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About the Author


Helene Veillette, MD, FRCPC

Dr. Helene Veillette is a dermatologist, clinical associate professor and division head at the CHU de Québec-Université Laval. She practices, teaches and is involved in many professional activities within her department and beyond.

She is a clinical researcher at the CR-CHU of Quebec and for Diex Research as well as a member of the Canadian Dermatology Association and the Canadian Hidradenitis Suppurativa Foundation. She is also responsible for the “BIDermato” website (biotherapies and innovations in dermatology).

Dr. Veillette has a keen interest in hidradenitis suppurativa, as well as medical education and difficult clinical cases. She enjoys the human side of treating dermatological diseases and values teamwork. Since the beginning of her practice, she has held key positions and has initiated and collaborated in several initiatives for the advancement of her discipline.

Associate clinical professor, CHU de Québec-Laval University Division Head,
CHU de Québec-Laval University Investigator, Diex Research Inc.
Clinical researcher, CHU de Quebec-Laval University Research Center

Canadian Dermatology Today, Volume 4 Issue 1, March 2023

In Brief: Laboratory and clinical monitoring requirements for JAK inhibitors

Janus kinase (JAK) inhibitors, more commonly referred to as JAK inhibitors (JAKi), are a class of drugs that target and block the JAK- signal transducer and activator of transcription (STAT) pathway, allowing regulation of immune responses and cell proliferation1. The JAK-STAT pathway is found in many immune cells and is known to augment the signal from cytokine receptors at the cell’s surface to induce the transcription of messenger RNA in the nucleus. The key protein-encoding genes in this pathway were identified using primers to amplify, from the DNA of lymphoid tissue, a conserved kinase domain that phosphorylates tyrosine residues on substrate proteins. This eventually led to the discovery of 4 related protein tyrosine kinases (PTKs): JAK1, JAK2, JAK3 and tyrosine kinase 2 (TYK2).2

In June 2014, the first JAKi was approved and made available in the Canadian market for the treatment of rheumatoid arthritis: tofacitinib (Xeljanz®, also now indicated for the treatment of psoriatic arthritis and ulcerative colitis). Since then, several additional JAKi have entered the Canadian therapeutic armamentarium2 for different indications (Table 1).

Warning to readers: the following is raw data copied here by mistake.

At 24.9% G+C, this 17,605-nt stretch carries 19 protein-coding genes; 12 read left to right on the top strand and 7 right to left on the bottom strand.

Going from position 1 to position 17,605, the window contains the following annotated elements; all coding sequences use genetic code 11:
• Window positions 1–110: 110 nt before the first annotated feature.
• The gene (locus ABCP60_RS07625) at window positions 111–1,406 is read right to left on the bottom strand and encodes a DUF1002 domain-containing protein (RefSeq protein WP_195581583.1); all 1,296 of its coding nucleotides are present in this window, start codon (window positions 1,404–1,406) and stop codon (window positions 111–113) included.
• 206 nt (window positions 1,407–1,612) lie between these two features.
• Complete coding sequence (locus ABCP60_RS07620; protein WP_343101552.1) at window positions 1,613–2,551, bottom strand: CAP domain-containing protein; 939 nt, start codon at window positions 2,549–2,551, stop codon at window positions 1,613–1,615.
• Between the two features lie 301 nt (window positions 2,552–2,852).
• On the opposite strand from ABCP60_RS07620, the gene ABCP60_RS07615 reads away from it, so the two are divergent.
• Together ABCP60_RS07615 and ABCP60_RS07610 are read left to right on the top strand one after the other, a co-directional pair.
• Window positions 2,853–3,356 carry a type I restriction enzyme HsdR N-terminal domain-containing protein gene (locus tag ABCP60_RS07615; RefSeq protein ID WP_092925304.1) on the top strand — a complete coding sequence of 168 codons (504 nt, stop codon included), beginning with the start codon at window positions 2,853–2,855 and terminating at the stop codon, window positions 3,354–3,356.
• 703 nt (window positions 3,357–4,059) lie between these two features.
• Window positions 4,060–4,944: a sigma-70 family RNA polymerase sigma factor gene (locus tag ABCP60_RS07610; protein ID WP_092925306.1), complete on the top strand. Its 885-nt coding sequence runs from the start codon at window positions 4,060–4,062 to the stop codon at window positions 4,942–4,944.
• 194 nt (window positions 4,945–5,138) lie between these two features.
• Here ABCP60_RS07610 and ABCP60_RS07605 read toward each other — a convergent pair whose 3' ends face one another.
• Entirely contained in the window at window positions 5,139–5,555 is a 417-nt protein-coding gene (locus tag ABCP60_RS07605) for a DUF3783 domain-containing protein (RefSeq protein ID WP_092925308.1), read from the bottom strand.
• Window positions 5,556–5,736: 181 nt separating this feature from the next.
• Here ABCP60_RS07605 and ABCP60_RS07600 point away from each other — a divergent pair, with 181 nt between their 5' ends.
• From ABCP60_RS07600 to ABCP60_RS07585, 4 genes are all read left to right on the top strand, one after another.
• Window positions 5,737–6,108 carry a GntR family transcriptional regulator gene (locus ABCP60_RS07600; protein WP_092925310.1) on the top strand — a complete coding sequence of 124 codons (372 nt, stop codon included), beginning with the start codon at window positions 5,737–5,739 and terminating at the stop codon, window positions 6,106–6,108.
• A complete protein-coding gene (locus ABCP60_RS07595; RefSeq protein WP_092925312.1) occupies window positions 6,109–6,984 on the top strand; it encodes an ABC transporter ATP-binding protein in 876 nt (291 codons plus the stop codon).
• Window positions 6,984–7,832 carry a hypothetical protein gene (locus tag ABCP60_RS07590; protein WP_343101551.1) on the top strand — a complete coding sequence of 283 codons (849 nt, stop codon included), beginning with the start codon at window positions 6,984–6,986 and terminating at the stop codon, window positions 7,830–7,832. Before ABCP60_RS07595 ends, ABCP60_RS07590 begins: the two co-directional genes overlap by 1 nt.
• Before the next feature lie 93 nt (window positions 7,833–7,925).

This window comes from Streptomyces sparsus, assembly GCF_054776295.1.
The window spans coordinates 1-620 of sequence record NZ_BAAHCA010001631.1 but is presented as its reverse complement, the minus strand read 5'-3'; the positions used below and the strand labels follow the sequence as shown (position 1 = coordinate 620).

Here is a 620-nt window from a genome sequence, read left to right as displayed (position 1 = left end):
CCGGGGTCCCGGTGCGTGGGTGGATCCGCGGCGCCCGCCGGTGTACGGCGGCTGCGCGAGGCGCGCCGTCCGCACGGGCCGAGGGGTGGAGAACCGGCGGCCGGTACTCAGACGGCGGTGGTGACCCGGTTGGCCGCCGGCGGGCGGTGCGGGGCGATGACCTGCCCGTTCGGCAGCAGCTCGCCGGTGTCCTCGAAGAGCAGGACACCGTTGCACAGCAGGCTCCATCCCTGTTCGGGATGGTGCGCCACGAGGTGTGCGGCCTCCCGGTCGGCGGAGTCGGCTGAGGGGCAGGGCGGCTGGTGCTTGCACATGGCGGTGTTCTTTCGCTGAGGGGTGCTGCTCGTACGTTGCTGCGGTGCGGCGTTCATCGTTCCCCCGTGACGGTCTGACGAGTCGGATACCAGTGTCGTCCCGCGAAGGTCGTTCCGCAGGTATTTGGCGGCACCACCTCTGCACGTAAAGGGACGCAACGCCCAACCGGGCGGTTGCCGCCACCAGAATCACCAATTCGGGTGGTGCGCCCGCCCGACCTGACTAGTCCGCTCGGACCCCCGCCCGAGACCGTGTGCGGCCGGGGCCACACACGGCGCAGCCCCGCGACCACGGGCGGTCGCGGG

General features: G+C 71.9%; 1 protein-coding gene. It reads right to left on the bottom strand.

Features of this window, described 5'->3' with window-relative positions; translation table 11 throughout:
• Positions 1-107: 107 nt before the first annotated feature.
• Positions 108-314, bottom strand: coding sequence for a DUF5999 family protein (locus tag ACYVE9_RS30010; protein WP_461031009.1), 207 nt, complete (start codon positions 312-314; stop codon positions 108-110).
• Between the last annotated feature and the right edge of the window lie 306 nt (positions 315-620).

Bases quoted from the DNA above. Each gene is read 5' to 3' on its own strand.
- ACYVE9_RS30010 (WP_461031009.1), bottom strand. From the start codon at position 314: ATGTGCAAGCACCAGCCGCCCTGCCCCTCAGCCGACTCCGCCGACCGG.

Table 1. List of approved JAK inhibitors in Canada (as of January 2023); courtesy of Helene Veillette, MD

Numerous studies are underway that could lead to new indications for these agents, as well as the addition of new JAKi to the market3. The experience gained to date with these drugs, both in pivotal studies and in post-marketing use, has allowed a better understanding of the importance of clinical and laboratory monitoring when using these agents4.

The side effects associated with JAKi are highly dependent on their target, i.e. their selectivity to block one of the four PTKs that make up the JAK family. Upper respiratory infections, acne, herpes simplex/zoster, cytopenia, elevated lipids, and nausea are common adverse events seen with JAKi that inhibit the JAK1 pathway.2 Nasopharyngitis, headache, and diarrhea, are more commonly observed side effects of JAKi that inhibit the TYK2 pathway.2 Finally, inhibition of the JAK2 pathway, which is involved in hematopoiesis, may potentiate side effects such as anemia and neutropenia5.

This article focuses on clinical and laboratory monitoring requirements for the use of JAKi therapy in dermatological indications. The main recommendations are based upon the three JAKi currently approved for a dermatological indication in Canada, upadacitinib6, abrocitinib7, and deucravacitinib8, however, no laboratory monitoring is required for deucravacitinib according to the product monograph.